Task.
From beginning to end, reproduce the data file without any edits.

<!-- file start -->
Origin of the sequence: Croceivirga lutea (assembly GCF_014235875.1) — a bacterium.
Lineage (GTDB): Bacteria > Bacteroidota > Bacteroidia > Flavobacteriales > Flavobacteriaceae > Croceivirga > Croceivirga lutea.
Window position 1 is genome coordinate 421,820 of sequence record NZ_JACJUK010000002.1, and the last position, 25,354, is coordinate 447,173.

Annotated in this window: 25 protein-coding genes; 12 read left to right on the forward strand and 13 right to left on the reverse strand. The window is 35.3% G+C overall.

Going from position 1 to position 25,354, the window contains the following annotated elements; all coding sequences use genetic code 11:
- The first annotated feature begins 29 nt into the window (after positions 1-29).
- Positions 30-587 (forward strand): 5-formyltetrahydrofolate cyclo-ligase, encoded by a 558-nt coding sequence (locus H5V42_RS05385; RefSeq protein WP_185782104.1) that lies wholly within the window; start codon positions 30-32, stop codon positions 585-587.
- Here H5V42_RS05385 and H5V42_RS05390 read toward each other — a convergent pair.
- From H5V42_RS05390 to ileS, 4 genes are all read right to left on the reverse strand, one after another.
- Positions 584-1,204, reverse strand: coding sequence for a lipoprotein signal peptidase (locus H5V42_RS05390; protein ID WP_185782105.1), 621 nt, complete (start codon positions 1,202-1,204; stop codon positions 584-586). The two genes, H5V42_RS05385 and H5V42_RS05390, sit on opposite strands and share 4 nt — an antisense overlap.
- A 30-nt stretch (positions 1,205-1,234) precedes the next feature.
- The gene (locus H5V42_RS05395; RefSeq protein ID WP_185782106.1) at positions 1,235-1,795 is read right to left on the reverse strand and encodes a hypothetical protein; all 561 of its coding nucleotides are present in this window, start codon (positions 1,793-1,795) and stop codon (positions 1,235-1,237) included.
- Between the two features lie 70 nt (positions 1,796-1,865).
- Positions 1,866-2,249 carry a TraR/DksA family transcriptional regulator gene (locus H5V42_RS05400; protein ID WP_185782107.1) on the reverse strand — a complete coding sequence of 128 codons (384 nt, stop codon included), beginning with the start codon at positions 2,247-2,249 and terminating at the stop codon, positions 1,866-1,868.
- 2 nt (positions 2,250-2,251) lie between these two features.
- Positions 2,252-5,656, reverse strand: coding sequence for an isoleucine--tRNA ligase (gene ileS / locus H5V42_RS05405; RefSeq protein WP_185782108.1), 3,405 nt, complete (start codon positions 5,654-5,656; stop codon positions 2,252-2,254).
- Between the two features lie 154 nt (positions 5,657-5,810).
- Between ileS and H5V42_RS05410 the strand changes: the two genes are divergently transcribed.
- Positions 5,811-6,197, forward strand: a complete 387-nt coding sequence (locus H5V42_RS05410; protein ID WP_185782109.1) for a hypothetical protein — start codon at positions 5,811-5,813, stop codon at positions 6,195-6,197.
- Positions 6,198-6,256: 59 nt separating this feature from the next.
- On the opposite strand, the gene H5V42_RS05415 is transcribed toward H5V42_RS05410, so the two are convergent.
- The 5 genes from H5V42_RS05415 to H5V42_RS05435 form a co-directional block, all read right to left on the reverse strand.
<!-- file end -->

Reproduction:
Origin of the sequence: Croceivirga lutea (assembly GCF_014235875.1) — a bacterium.
Lineage (GTDB): Bacteria > Bacteroidota > Bacteroidia > Flavobacteriales > Flavobacteriaceae > Croceivirga > Croceivirga lutea.
Window position 1 is genome coordinate 421,820 of sequence record NZ_JACJUK010000002.1, and the last position, 25,354, is coordinate 447,173.

Annotated in this window: 25 protein-coding genes; 12 read left to right on the forward strand and 13 right to left on the reverse strand. The window is 35.3% G+C overall.

Going from position 1 to position 25,354, the window contains the following annotated elements; all coding sequences use genetic code 11:
- The first annotated feature begins 29 nt into the window (after positions 1-29).
- Positions 30-587 (forward strand): 5-formyltetrahydrofolate cyclo-ligase, encoded by a 558-nt coding sequence (locus H5V42_RS05385; RefSeq protein WP_185782104.1) that lies wholly within the window; start codon positions 30-32, stop codon positions 585-587.
- Here H5V42_RS05385 and H5V42_RS05390 read toward each other — a convergent pair.
- From H5V42_RS05390 to ileS, 4 genes are all read right to left on the reverse strand, one after another.
- Positions 584-1,204, reverse strand: coding sequence for a lipoprotein signal peptidase (locus H5V42_RS05390; protein ID WP_185782105.1), 621 nt, complete (start codon positions 1,202-1,204; stop codon positions 584-586). The two genes, H5V42_RS05385 and H5V42_RS05390, sit on opposite strands and share 4 nt — an antisense overlap.
- A 30-nt stretch (positions 1,205-1,234) precedes the next feature.
- The gene (locus H5V42_RS05395; RefSeq protein ID WP_185782106.1) at positions 1,235-1,795 is read right to left on the reverse strand and encodes a hypothetical protein; all 561 of its coding nucleotides are present in this window, start codon (positions 1,793-1,795) and stop codon (positions 1,235-1,237) included.
- Between the two features lie 70 nt (positions 1,796-1,865).
- Positions 1,866-2,249 carry a TraR/DksA family transcriptional regulator gene (locus H5V42_RS05400; protein ID WP_185782107.1) on the reverse strand — a complete coding sequence of 128 codons (384 nt, stop codon included), beginning with the start codon at positions 2,247-2,249 and terminating at the stop codon, positions 1,866-1,868.
- 2 nt (positions 2,250-2,251) lie between these two features.
- Positions 2,252-5,656, reverse strand: coding sequence for an isoleucine--tRNA ligase (gene ileS / locus H5V42_RS05405; RefSeq protein WP_185782108.1), 3,405 nt, complete (start codon positions 5,654-5,656; stop codon positions 2,252-2,254).
- Between the two features lie 154 nt (positions 5,657-5,810).
- Between ileS and H5V42_RS05410 the strand changes: the two genes are divergently transcribed.
- Positions 5,811-6,197, forward strand: a complete 387-nt coding sequence (locus H5V42_RS05410; protein ID WP_185782109.1) for a hypothetical protein — start codon at positions 5,811-5,813, stop codon at positions 6,195-6,197.
- Positions 6,198-6,256: 59 nt separating this feature from the next.
- On the opposite strand, the gene H5V42_RS05415 is transcribed toward H5V42_RS05410, so the two are convergent.
- The 5 genes from H5V42_RS05415 to H5V42_RS05435 form a co-directional block, all read right to left on the reverse strand.